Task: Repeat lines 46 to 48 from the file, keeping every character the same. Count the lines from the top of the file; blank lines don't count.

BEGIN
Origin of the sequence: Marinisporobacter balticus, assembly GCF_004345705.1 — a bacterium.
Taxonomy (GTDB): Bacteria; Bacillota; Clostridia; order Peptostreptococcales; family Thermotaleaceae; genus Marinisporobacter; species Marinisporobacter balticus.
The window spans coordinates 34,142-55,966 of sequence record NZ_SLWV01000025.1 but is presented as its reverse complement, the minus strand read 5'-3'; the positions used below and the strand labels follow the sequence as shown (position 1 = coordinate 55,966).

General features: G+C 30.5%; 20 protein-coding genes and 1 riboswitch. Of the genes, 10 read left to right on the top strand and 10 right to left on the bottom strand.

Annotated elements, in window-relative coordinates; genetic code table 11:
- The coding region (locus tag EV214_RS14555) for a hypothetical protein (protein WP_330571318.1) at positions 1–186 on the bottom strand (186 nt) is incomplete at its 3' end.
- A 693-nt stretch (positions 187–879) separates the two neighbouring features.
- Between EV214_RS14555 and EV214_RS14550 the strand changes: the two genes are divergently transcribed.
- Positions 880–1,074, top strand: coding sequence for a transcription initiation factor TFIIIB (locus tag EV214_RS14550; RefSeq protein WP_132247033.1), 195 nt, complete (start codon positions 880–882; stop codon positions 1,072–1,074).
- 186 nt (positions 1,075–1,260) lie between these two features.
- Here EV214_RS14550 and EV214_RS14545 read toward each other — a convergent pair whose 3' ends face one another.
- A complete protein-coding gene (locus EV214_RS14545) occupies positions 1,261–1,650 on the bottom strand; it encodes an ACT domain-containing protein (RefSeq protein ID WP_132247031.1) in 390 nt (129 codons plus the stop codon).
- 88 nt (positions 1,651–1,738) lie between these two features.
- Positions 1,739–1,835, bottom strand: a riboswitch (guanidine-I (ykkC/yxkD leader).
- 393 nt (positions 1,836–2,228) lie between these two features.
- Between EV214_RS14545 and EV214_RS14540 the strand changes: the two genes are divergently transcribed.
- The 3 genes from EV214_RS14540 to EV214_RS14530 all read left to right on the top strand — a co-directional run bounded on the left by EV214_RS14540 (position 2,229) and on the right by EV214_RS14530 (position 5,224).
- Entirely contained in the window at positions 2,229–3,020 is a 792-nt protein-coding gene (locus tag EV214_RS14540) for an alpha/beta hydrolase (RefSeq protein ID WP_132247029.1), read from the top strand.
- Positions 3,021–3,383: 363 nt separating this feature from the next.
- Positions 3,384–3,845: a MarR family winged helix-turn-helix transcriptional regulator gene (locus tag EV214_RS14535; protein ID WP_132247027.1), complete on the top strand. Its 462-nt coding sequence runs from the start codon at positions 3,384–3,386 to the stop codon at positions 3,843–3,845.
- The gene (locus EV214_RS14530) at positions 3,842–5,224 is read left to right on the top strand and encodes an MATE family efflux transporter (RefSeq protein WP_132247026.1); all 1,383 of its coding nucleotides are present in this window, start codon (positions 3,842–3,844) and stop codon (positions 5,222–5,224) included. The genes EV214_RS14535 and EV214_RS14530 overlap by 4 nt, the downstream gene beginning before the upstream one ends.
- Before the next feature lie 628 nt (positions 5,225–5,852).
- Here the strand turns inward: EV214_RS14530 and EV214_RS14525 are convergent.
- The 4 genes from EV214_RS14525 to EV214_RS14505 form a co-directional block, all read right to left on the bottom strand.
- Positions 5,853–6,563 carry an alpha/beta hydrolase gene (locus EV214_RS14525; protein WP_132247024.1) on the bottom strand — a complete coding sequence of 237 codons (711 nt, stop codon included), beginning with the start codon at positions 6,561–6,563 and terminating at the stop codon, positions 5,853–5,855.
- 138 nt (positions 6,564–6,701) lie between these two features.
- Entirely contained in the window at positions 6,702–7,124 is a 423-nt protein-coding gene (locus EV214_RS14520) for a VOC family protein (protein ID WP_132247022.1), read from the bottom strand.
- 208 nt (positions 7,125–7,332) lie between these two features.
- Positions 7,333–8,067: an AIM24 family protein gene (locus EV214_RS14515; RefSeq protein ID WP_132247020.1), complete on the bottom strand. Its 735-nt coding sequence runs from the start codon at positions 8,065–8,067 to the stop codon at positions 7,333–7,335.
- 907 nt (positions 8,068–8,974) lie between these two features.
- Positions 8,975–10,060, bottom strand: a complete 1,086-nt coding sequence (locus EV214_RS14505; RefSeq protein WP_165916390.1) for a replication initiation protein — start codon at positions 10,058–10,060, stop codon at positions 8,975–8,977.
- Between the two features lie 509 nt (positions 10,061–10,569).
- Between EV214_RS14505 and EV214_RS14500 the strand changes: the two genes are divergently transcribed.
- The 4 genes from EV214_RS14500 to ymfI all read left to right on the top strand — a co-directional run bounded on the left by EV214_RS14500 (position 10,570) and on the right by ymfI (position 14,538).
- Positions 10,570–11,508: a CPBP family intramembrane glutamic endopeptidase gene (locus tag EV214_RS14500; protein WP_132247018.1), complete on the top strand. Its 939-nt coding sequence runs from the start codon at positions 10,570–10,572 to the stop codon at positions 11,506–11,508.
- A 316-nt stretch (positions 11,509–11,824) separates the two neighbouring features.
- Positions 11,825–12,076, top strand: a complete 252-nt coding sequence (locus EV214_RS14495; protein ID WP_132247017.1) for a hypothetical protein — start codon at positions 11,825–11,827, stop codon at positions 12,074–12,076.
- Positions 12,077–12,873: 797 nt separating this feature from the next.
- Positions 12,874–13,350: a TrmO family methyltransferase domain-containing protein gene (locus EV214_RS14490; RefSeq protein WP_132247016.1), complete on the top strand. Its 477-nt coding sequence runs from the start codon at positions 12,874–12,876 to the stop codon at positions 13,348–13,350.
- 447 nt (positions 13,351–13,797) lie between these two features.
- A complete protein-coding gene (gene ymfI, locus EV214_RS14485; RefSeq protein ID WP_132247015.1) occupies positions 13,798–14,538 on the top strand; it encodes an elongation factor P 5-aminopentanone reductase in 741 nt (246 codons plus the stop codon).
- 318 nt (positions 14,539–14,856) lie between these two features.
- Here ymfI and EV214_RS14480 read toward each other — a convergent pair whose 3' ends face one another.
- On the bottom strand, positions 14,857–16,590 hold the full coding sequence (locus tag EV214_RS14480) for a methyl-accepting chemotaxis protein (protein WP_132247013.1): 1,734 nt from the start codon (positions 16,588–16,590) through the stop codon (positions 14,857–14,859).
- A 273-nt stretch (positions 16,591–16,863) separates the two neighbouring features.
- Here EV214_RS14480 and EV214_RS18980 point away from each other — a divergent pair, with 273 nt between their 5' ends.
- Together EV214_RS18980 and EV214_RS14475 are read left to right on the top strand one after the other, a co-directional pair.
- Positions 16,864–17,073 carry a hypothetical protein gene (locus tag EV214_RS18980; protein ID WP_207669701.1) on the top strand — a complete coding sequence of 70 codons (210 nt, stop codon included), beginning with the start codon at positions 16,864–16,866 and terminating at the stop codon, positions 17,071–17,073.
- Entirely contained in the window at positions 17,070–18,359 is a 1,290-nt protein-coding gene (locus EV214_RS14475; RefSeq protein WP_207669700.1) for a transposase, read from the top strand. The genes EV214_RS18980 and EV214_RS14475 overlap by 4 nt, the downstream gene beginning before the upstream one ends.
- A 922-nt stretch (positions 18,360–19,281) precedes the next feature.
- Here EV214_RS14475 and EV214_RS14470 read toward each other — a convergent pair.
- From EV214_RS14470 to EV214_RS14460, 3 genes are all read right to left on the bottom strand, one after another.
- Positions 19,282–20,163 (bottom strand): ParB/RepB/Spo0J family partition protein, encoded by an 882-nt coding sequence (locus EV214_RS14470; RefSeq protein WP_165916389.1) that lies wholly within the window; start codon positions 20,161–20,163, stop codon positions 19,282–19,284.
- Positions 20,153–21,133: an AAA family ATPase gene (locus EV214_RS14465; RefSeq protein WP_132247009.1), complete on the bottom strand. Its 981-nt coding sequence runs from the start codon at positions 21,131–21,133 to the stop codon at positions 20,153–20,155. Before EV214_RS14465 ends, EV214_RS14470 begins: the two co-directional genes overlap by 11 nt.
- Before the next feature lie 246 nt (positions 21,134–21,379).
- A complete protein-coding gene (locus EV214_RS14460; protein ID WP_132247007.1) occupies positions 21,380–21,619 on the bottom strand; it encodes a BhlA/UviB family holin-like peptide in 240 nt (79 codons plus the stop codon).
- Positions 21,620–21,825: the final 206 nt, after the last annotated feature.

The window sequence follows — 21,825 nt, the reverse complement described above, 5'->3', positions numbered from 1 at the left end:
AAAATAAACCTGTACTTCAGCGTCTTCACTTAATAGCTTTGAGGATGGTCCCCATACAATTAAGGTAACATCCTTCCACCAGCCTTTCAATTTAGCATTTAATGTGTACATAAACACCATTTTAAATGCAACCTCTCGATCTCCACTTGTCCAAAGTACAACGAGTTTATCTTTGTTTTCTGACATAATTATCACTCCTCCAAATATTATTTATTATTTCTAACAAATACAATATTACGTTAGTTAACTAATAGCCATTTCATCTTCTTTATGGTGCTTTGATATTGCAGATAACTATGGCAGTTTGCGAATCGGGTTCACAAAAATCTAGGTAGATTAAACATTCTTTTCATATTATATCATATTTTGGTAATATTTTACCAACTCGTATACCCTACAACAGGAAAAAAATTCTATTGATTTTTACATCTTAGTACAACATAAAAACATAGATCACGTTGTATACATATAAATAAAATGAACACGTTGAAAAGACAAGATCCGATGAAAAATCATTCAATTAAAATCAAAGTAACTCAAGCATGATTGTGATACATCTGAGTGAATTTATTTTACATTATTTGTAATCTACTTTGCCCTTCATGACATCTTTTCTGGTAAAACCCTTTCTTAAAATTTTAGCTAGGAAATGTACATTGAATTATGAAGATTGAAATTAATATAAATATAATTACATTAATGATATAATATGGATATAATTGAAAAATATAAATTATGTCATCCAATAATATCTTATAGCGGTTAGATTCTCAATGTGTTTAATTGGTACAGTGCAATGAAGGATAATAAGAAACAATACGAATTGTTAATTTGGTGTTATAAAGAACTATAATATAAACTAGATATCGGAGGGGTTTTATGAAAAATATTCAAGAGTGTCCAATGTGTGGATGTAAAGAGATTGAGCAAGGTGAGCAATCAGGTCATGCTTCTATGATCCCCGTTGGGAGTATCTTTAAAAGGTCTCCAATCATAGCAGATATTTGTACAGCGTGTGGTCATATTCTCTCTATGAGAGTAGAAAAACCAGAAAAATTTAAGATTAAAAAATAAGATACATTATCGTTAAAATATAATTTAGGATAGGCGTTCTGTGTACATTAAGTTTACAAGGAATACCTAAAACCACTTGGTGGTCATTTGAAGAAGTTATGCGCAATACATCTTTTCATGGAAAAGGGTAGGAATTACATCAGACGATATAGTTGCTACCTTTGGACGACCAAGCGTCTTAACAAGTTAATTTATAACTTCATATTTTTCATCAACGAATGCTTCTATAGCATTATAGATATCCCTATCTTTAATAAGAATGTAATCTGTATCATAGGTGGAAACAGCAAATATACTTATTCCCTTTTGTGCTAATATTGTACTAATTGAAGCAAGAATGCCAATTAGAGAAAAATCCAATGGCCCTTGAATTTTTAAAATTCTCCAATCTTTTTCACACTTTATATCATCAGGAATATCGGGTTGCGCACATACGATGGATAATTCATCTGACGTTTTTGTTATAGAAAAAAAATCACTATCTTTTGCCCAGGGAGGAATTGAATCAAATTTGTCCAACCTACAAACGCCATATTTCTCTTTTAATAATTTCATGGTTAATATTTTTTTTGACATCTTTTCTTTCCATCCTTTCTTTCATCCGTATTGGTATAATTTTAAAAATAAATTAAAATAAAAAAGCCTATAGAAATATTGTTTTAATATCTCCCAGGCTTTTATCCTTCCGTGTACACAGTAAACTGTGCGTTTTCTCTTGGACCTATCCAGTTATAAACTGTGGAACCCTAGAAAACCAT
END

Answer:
- Here EV214_RS14480 and EV214_RS18980 point away from each other — a divergent pair, with 273 nt between their 5' ends.
- Together EV214_RS18980 and EV214_RS14475 are read left to right on the top strand one after the other, a co-directional pair.
- Positions 16,864–17,073 carry a hypothetical protein gene (locus tag EV214_RS18980; protein ID WP_207669701.1) on the top strand — a complete coding sequence of 70 codons (210 nt, stop codon included), beginning with the start codon at positions 16,864–16,866 and terminating at the stop codon, positions 17,071–17,073.